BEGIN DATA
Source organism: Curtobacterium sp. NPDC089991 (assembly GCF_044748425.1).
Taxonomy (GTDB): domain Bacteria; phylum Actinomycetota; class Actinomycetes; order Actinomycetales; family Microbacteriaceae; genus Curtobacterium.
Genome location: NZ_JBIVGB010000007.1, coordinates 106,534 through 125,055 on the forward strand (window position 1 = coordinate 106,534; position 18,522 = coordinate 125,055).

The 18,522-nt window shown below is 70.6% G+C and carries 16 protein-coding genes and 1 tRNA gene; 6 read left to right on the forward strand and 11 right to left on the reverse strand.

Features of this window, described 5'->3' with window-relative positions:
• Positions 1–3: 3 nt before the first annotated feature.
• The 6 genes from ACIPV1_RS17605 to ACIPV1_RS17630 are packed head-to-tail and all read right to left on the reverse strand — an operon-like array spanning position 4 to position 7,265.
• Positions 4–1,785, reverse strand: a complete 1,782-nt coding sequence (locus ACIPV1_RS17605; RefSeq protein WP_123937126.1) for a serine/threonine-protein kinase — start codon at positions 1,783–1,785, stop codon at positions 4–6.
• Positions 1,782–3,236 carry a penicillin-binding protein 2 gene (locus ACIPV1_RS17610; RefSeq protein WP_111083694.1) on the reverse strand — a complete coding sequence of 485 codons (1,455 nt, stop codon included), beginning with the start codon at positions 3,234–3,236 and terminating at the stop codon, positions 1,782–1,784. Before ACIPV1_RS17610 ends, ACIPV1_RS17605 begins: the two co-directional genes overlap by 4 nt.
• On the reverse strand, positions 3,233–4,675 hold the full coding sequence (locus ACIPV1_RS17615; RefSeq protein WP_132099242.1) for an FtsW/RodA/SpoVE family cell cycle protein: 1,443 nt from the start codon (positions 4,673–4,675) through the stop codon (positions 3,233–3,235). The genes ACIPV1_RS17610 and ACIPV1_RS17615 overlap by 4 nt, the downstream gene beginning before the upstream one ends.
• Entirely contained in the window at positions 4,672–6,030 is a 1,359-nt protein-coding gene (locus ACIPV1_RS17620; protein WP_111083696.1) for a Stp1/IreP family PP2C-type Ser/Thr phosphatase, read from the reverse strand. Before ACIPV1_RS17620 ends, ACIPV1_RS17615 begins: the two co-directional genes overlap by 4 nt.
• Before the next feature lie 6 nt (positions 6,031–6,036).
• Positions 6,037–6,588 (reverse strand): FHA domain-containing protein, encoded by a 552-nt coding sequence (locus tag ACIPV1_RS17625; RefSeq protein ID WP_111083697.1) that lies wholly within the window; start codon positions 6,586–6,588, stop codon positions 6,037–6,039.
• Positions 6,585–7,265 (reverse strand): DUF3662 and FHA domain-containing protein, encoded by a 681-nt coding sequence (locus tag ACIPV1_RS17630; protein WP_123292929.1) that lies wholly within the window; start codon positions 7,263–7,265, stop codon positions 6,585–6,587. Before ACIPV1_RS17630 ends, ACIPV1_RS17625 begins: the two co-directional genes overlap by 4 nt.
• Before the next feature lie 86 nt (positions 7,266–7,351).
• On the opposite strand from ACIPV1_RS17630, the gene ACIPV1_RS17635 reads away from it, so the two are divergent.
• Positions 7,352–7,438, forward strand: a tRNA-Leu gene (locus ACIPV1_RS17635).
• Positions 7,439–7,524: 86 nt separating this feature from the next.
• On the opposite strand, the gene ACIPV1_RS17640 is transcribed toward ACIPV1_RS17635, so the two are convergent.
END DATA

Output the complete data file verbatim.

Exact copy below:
Source organism: Curtobacterium sp. NPDC089991 (assembly GCF_044748425.1).
Taxonomy (GTDB): domain Bacteria; phylum Actinomycetota; class Actinomycetes; order Actinomycetales; family Microbacteriaceae; genus Curtobacterium.
Genome location: NZ_JBIVGB010000007.1, coordinates 106,534 through 125,055 on the forward strand (window position 1 = coordinate 106,534; position 18,522 = coordinate 125,055).

The 18,522-nt window shown below is 70.6% G+C and carries 16 protein-coding genes and 1 tRNA gene; 6 read left to right on the forward strand and 11 right to left on the reverse strand.

Features of this window, described 5'->3' with window-relative positions:
• Positions 1–3: 3 nt before the first annotated feature.
• The 6 genes from ACIPV1_RS17605 to ACIPV1_RS17630 are packed head-to-tail and all read right to left on the reverse strand — an operon-like array spanning position 4 to position 7,265.
• Positions 4–1,785, reverse strand: a complete 1,782-nt coding sequence (locus ACIPV1_RS17605; RefSeq protein WP_123937126.1) for a serine/threonine-protein kinase — start codon at positions 1,783–1,785, stop codon at positions 4–6.
• Positions 1,782–3,236 carry a penicillin-binding protein 2 gene (locus ACIPV1_RS17610; RefSeq protein WP_111083694.1) on the reverse strand — a complete coding sequence of 485 codons (1,455 nt, stop codon included), beginning with the start codon at positions 3,234–3,236 and terminating at the stop codon, positions 1,782–1,784. Before ACIPV1_RS17610 ends, ACIPV1_RS17605 begins: the two co-directional genes overlap by 4 nt.
• On the reverse strand, positions 3,233–4,675 hold the full coding sequence (locus ACIPV1_RS17615; RefSeq protein WP_132099242.1) for an FtsW/RodA/SpoVE family cell cycle protein: 1,443 nt from the start codon (positions 4,673–4,675) through the stop codon (positions 3,233–3,235). The genes ACIPV1_RS17610 and ACIPV1_RS17615 overlap by 4 nt, the downstream gene beginning before the upstream one ends.
• Entirely contained in the window at positions 4,672–6,030 is a 1,359-nt protein-coding gene (locus ACIPV1_RS17620; protein WP_111083696.1) for a Stp1/IreP family PP2C-type Ser/Thr phosphatase, read from the reverse strand. Before ACIPV1_RS17620 ends, ACIPV1_RS17615 begins: the two co-directional genes overlap by 4 nt.
• Before the next feature lie 6 nt (positions 6,031–6,036).
• Positions 6,037–6,588 (reverse strand): FHA domain-containing protein, encoded by a 552-nt coding sequence (locus tag ACIPV1_RS17625; RefSeq protein ID WP_111083697.1) that lies wholly within the window; start codon positions 6,586–6,588, stop codon positions 6,037–6,039.
• Positions 6,585–7,265 (reverse strand): DUF3662 and FHA domain-containing protein, encoded by a 681-nt coding sequence (locus tag ACIPV1_RS17630; protein WP_123292929.1) that lies wholly within the window; start codon positions 7,263–7,265, stop codon positions 6,585–6,587. Before ACIPV1_RS17630 ends, ACIPV1_RS17625 begins: the two co-directional genes overlap by 4 nt.
• Before the next feature lie 86 nt (positions 7,266–7,351).
• On the opposite strand from ACIPV1_RS17630, the gene ACIPV1_RS17635 reads away from it, so the two are divergent.
• Positions 7,352–7,438, forward strand: a tRNA-Leu gene (locus ACIPV1_RS17635).
• Positions 7,439–7,524: 86 nt separating this feature from the next.
• On the opposite strand, the gene ACIPV1_RS17640 is transcribed toward ACIPV1_RS17635, so the two are convergent.